Jasper Wu, Chief Experience Officer at U-Next, will deliver a talk at UXDX APAC on March 4th titled 'Creating A CX Culture Through Sprints'. Find out more on Jasper's UXDX Profile or buy tickets now at: https://uxdx.com/apac/2021/tickets
When working in the USA, I learned the practice of Design Sprints and found it to be a hugely useful tool to validate the concept with fast and decisive speed. When coming to work in U-Next as a CXO in Japan, I wanted to bring this new practice I learned to help develop our processes. One of my favourite parts of my job is exploring suitable development flows and creating a customer-centered product design culture in organisations. Something I found out quickly, was that the mindset of Japanese teams from designers, PMs to researchers, is quite different to what I came from in the USA, so I had to make some major adjustments to the process to integrate it into my department. These changes were so big that I even wrote a book about it! So today, I want to share my top five tips with you:
When Do I Need To Do A Design Sprint?
A design sprint is the process that helps the team validate a concept in the early phase. It allows for teams to learn without building and launching, and to learn from customers. The best way to know if you need to do a design sprint is if you need to share insights with stakeholders or you need quick validation which requires getting feedback from customers. As the process looks to answer critical business questions, you will need the decision makers present in order to make sure the process progresses.
Decision Makers Must Be Present
In order to get value out of your design sprint and value out of the result, you must have the stakeholders present who are involved in the project. These decision makers are usually top managers in the business who are quite busy. For this reason, the stakeholder does not necessarily have to be in the room for the whole process. I have found from past experiences that they must be in the room during the information sharing, goal setting and voting sessions at the very minimum. If changes are made without the decision- maker present, it could easily be reversed later on.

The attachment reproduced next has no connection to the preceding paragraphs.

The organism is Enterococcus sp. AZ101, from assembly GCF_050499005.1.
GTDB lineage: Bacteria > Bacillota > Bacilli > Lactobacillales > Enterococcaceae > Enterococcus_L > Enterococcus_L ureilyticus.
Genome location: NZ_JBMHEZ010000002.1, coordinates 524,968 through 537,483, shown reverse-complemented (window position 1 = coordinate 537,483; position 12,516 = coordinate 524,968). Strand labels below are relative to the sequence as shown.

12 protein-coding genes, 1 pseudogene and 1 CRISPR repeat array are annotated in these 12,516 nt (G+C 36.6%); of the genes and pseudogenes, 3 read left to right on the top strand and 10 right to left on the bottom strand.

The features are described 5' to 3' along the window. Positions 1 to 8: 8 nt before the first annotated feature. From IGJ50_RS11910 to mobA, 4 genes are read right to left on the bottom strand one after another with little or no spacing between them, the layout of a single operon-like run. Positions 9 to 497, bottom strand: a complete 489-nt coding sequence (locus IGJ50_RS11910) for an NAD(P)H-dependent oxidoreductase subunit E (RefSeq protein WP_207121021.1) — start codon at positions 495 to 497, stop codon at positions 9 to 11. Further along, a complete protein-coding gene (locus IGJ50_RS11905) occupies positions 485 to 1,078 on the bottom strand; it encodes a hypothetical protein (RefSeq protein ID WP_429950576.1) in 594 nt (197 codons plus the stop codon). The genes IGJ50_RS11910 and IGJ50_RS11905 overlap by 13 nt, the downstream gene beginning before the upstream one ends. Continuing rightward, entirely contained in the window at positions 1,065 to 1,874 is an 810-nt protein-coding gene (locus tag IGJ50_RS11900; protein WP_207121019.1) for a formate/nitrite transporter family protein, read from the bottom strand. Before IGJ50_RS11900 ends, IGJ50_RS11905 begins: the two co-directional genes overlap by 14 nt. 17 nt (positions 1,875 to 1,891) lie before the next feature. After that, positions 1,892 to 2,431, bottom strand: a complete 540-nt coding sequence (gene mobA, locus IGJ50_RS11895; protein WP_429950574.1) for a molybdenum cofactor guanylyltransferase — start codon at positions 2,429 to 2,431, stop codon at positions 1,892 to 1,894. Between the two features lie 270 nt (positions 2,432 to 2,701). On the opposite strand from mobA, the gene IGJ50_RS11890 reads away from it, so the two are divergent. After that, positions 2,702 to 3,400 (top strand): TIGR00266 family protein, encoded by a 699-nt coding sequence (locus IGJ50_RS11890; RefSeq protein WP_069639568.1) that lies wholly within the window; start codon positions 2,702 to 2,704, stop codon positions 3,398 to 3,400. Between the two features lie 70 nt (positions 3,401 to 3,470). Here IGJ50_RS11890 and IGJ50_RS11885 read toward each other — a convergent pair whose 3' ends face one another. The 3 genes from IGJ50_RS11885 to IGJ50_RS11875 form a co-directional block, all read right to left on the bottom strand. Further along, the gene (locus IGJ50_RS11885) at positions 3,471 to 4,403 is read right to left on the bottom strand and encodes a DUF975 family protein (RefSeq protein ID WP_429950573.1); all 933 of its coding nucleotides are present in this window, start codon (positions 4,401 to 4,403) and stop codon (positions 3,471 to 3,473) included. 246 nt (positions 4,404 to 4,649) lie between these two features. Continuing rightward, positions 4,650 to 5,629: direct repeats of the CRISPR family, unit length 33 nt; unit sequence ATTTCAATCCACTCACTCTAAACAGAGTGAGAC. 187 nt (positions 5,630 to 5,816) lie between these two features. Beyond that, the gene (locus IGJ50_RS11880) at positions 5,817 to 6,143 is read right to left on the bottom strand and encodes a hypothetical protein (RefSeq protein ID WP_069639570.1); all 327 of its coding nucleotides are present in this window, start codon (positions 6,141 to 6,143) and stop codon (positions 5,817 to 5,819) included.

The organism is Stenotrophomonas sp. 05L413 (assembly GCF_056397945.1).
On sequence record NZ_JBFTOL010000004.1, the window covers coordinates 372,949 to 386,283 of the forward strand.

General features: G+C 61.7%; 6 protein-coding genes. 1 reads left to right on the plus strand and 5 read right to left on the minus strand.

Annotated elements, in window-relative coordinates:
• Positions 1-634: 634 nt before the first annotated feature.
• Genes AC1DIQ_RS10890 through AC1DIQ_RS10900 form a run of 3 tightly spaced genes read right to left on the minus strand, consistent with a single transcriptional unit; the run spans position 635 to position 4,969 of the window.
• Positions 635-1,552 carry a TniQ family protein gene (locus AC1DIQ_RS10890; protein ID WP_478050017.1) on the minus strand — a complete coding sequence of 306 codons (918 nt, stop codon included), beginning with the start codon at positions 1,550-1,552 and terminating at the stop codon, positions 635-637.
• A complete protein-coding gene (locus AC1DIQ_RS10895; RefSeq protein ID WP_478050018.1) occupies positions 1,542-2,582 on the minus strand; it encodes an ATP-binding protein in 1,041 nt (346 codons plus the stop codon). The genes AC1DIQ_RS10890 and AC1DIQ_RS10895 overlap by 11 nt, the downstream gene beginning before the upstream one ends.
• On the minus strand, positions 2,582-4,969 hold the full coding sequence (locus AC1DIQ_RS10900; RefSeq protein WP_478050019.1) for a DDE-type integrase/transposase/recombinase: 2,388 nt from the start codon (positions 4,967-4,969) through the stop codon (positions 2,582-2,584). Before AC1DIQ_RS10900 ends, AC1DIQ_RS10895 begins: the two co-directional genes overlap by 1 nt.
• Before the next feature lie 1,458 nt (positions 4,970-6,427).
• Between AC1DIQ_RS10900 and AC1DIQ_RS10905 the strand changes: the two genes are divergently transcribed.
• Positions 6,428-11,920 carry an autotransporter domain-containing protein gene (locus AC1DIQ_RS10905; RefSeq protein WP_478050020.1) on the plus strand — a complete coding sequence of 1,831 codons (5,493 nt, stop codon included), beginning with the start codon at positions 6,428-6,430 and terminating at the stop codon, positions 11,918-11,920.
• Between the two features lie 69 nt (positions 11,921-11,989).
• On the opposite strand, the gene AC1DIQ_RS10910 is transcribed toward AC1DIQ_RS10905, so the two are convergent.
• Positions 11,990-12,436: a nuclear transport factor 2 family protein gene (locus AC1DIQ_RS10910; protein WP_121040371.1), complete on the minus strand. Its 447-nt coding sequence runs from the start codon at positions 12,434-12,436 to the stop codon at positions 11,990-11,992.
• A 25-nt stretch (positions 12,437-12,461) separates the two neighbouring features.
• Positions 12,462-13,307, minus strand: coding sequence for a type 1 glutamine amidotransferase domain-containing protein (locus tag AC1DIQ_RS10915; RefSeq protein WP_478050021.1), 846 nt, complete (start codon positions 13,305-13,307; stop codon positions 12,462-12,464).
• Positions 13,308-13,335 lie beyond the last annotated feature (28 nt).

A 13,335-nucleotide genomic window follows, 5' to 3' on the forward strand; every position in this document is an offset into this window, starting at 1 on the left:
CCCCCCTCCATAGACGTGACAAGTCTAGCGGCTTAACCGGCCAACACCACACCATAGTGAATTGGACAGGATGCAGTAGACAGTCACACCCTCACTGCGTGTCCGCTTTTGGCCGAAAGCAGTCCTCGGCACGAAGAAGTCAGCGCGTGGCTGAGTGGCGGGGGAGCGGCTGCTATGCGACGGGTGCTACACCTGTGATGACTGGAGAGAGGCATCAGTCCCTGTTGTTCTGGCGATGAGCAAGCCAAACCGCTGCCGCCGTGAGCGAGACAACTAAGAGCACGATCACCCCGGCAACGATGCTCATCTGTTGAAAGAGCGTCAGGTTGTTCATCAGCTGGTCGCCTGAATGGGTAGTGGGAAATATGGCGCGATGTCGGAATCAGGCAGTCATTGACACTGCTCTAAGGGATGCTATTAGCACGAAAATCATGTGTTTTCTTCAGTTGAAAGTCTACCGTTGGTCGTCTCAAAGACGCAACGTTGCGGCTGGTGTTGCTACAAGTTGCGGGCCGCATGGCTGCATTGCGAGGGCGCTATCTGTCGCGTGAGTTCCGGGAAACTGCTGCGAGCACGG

Work With the Mindset of Your Team
After coming to work in Japan, I found that there was a lot of cultural shifts in comparison to the US. I had to make adjustments to the typical design sprint process, which in turn I found did not hamper with the intrinsic value that we were getting out of design sprints. One of these changes was ideation. In Japan, the essence of working on your own is highly popular. This is how I found the "work together alone and silent voting", which allows us to accelerate the process and solve a lot of culture and context issues.
How to Adapt Design Sprints to Remote Working?
Remote sprints are not the ideal way of conducting design sprints, but due to the pandemic, we are forced to move online. My team found that there are some online tools that help boost our ability to work online, such as Zoom and Google Meet which is easy to use and helps build that in-person feeling, Miro and Mural also provide a lot of templates to do remote sprints. But my main advice is to keep the momentum going during remote sprints by way of ice breakers.
How To Know If Your Design Sprints Are Working?
A big indicator that your design sprints are having an affect on the stakeholders is the request to run more. If the CEO, or decision maker in your scenario, doesn’t feel like they’re getting value they will not seek to do another sprint. No one changes their behavior for a neutral outcome.
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